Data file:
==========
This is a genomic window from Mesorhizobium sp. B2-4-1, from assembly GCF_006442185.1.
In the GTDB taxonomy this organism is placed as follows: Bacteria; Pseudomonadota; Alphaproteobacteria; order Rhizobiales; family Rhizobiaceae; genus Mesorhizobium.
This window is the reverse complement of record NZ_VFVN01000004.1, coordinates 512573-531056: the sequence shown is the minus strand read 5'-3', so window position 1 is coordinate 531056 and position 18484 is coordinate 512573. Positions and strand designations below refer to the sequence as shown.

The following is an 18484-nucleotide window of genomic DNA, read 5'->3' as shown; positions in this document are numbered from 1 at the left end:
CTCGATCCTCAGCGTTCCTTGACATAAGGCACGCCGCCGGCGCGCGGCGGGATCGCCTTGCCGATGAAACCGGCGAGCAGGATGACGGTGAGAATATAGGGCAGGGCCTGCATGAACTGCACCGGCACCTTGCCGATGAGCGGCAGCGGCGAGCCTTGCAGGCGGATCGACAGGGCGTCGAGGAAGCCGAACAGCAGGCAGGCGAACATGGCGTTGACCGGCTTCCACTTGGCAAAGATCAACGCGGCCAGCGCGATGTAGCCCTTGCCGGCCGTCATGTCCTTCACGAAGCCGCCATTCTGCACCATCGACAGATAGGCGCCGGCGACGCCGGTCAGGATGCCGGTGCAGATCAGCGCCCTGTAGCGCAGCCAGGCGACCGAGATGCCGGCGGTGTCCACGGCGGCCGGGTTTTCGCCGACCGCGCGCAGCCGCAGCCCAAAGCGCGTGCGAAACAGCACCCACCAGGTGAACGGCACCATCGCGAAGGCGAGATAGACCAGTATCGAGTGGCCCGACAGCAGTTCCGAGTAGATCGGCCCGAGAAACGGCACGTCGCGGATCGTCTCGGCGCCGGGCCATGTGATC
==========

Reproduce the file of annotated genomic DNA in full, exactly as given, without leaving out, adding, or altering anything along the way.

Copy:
This is a genomic window from Mesorhizobium sp. B2-4-1, from assembly GCF_006442185.1.
In the GTDB taxonomy this organism is placed as follows: Bacteria; Pseudomonadota; Alphaproteobacteria; order Rhizobiales; family Rhizobiaceae; genus Mesorhizobium.
This window is the reverse complement of record NZ_VFVN01000004.1, coordinates 512573-531056: the sequence shown is the minus strand read 5'-3', so window position 1 is coordinate 531056 and position 18484 is coordinate 512573. Positions and strand designations below refer to the sequence as shown.

The following is an 18484-nucleotide window of genomic DNA, read 5'->3' as shown; positions in this document are numbered from 1 at the left end:
CTCGATCCTCAGCGTTCCTTGACATAAGGCACGCCGCCGGCGCGCGGCGGGATCGCCTTGCCGATGAAACCGGCGAGCAGGATGACGGTGAGAATATAGGGCAGGGCCTGCATGAACTGCACCGGCACCTTGCCGATGAGCGGCAGCGGCGAGCCTTGCAGGCGGATCGACAGGGCGTCGAGGAAGCCGAACAGCAGGCAGGCGAACATGGCGTTGACCGGCTTCCACTTGGCAAAGATCAACGCGGCCAGCGCGATGTAGCCCTTGCCGGCCGTCATGTCCTTCACGAAGCCGCCATTCTGCACCATCGACAGATAGGCGCCGGCGACGCCGGTCAGGATGCCGGTGCAGATCAGCGCCCTGTAGCGCAGCCAGGCGACCGAGATGCCGGCGGTGTCCACGGCGGCCGGGTTTTCGCCGACCGCGCGCAGCCGCAGCCCAAAGCGCGTGCGAAACAGCACCCACCAGGTGAACGGCACCATCGCGAAGGCGAGATAGACCAGTATCGAGTGGCCCGACAGCAGTTCCGAGTAGATCGGCCCGAGAAACGGCACGTCGCGGATCGTCTCGGCGCCGGGCCATGTGATC